23 Surreal Places In Chicago You Won't Believe Really Exist
Chicago is full of history - some of it good, some of it evil, and some of it just straight up uncanny. Over the years this city has been inhabited by some of America's most notorious humans including mobsters, serial killers, and movie stars, to name only a short few. Why am I telling you this? Well, because thanks to the exotic history, Chicago has become a hotspot for places that you would never believe exist. But don't just take my word for it, check out this unbelievable list below - then go actually check these places out.
Foster Ave Beach
Where: Foster Ave
Chicago may not be known as a beach town, but with the blue-green water, choppy waves, and miles of sand at Foster Ave. Beach, you'd never know you were enjoying the coastline of a fresh-watered Great Lake.
Where: 2021 N Burling St
If you click your heels twice it'll take you to Oz Park. Ok, maybe that only works if you have the magic slippers, but you can still certainly walk along the yellow brick road and find your childhood staring back at you. Oz Park features statues erected in memory of author L. Frank Baum, who used to live in the area in the 1890s, of the most beloved characters in the movie - Dorothy, complete with red slippers and her little dog too, the Cowardly Lion, the Tin Man, and the Scarecrow.
Willis Tower Glass Platform
Where: 233 S. Wacker Dr.
You've seen it on Facebook - the Willis Tower Glass Platform is a terrifyingly thrilling way to view the world 1,353 ft below you. The Ledge, as it's appropriately named, is a glass balcony extending 4 ft outside (yes, outside) the 103rd floor of Willis Tower. I feel dizzy just thinking about it.
Where: 77 West Washington Street
Sat majestically atop a skyscraper, the Chicago Temple is officially the world's tallest church. It's not every day that you see a church ON a building, making this temple an absolute city gem.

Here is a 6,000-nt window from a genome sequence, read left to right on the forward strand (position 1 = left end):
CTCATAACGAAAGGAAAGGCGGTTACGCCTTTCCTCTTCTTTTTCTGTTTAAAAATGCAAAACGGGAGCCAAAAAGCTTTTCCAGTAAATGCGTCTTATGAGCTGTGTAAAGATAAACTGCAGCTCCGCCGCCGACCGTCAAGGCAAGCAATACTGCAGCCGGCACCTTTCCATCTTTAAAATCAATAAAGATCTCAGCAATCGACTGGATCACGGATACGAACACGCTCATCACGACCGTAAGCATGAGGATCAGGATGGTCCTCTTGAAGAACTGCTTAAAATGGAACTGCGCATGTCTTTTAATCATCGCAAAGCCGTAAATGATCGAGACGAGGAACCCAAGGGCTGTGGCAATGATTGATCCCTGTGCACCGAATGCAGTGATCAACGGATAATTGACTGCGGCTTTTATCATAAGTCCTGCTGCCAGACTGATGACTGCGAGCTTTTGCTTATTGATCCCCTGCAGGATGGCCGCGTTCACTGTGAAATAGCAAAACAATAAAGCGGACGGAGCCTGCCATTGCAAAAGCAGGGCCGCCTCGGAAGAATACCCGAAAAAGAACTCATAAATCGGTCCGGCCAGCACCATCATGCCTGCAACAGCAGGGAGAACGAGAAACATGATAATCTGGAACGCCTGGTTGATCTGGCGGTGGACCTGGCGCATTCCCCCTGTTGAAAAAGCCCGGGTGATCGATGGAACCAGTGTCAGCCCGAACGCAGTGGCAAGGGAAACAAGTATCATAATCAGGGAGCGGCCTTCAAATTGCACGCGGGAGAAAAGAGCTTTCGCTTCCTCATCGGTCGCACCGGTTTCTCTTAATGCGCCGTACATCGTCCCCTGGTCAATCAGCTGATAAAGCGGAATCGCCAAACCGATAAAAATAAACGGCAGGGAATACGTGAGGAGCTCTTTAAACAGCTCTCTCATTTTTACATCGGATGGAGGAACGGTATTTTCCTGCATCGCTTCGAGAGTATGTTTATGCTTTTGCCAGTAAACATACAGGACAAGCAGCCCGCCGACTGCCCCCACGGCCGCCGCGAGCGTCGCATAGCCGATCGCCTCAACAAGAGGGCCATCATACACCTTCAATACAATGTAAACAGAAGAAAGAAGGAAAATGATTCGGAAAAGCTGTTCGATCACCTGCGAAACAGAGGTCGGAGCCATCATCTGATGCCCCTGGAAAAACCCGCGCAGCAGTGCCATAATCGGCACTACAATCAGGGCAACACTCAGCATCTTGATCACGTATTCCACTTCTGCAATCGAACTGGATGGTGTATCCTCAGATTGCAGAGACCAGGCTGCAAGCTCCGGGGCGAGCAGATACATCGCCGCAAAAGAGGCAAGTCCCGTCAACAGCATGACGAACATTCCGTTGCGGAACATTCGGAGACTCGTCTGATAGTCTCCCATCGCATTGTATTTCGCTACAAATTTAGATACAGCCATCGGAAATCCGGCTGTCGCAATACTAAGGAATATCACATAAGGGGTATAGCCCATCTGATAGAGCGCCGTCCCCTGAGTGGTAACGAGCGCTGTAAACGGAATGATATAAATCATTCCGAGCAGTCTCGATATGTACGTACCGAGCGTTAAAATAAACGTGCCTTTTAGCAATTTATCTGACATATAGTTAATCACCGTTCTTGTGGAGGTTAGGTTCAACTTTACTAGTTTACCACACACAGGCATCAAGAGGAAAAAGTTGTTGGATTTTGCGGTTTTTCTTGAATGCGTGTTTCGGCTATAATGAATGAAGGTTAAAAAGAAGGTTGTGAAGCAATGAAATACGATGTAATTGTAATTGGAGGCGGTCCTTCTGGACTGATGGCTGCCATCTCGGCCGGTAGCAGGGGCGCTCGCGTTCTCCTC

Couch Place (The Alley of Death)
Where: 24 West Randolph St
While it may not look abnormal, Couch Place, also known as "The Alley of Death," got the nickname after the devastating Iroquois Theater fire in 1903. The theater, which was often touted for being fireproof, was mid-performance of a sold-out show when one of the backdrops caught fire. Because of the panic and poor exit door design, many of the attendees in the building perished because of the fire (estimated about 600). The bodies were piled into the alleyway before they were properly taken care of, hence the name. Does this remind you of any other "unsinkable" tragedy?
Where: 1723 N Halsted St
You've tried several exotic dishes over the course of your life, but you've never had a delicately served molecular gastronomy dish like those at Aliena Resturant. Molecular what? In simple terms, molecular gastronomy is the practice of deconstructing food we are accustomed to into constituent taste, texture, and shape, making the outcome an interestingly reworked cuisine. Edible balloon anyone?
Where: 2900 S Damen Ave
If you enjoy a bit of urban exploration, Damen Silos would be an impressive location to add to your list. Since the explosion in 1977 rendering the factory useless, it was left abandoned and unsealed - making it a hotspot for urban explorers and graffiti artists.
Shipwreck of the Silver Spray
Where: E 49th Street
The 1914 wreck of Silver Spray in Lake Michigan remains a slowly-rusting tourist attraction. A small portion of the wrecked steamboat still remains visible from the shore, but if you really want to get a good look at it then a scuba dive adventure is in order. Check out the original photo of the wreck below, and then ask yourself "how?"
Englewood Post Office
Where: 611 W 63rd St
Looks like a normal post office, right? Well, it is, kind of. It's not the post office that's exciting, it's the location. It sits on the very plot of land that "America's First Serial Killer," H. H. Holmes' (also thought to be a Jack the Ripper suspect, see American Ripper) Murder Castle once sat. And yes, it's reportedly haunted. Kind of a weird spot for a post office, don't you think?
Where: 1400 W 46th St